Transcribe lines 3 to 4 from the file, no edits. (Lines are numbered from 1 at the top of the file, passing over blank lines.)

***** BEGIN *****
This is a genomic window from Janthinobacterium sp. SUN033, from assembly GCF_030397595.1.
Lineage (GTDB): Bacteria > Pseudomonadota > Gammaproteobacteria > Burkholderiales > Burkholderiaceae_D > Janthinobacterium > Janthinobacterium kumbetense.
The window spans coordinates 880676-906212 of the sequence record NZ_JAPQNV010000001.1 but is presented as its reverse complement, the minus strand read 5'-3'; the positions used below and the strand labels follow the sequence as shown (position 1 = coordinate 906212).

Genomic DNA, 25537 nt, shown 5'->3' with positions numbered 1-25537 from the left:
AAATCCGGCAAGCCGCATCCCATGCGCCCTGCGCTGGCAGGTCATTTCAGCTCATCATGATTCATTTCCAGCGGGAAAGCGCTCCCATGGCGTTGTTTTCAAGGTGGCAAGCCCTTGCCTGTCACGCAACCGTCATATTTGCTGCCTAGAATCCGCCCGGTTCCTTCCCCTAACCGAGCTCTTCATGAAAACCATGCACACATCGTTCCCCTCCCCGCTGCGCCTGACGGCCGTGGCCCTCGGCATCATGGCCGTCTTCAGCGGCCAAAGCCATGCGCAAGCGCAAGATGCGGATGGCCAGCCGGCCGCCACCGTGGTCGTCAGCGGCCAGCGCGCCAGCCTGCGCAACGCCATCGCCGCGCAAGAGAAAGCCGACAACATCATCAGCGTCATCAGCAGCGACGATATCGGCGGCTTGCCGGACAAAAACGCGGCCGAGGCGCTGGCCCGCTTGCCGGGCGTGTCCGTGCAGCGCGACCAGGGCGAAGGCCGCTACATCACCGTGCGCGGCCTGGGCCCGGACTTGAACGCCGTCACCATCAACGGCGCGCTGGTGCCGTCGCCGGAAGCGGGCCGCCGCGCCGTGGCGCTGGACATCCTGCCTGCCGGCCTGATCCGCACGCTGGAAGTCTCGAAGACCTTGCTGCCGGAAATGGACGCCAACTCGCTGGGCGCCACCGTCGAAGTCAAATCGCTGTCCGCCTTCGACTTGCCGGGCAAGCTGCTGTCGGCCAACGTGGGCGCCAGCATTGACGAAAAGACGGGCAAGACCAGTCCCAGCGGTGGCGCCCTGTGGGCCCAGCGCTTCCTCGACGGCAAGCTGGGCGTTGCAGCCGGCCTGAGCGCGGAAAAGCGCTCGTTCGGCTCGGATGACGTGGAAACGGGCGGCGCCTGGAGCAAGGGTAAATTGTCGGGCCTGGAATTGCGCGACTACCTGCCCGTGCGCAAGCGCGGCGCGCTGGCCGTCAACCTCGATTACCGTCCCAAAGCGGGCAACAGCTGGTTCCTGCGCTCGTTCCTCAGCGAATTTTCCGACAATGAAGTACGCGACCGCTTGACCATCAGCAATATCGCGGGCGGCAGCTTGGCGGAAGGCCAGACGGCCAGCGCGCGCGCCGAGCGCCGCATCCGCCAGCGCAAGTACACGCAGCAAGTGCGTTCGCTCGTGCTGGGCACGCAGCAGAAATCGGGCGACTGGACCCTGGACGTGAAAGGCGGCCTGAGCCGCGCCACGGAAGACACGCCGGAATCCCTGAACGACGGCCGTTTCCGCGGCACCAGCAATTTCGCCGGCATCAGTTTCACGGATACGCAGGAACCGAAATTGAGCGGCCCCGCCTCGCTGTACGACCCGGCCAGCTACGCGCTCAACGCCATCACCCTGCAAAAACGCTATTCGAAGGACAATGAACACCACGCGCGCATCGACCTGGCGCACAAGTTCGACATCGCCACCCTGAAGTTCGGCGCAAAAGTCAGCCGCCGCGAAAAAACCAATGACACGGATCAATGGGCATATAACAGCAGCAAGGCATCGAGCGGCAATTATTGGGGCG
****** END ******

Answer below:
The window spans coordinates 880676-906212 of the sequence record NZ_JAPQNV010000001.1 but is presented as its reverse complement, the minus strand read 5'-3'; the positions used below and the strand labels follow the sequence as shown (position 1 = coordinate 906212).

Genomic DNA, 25537 nt, shown 5'->3' with positions numbered 1-25537 from the left: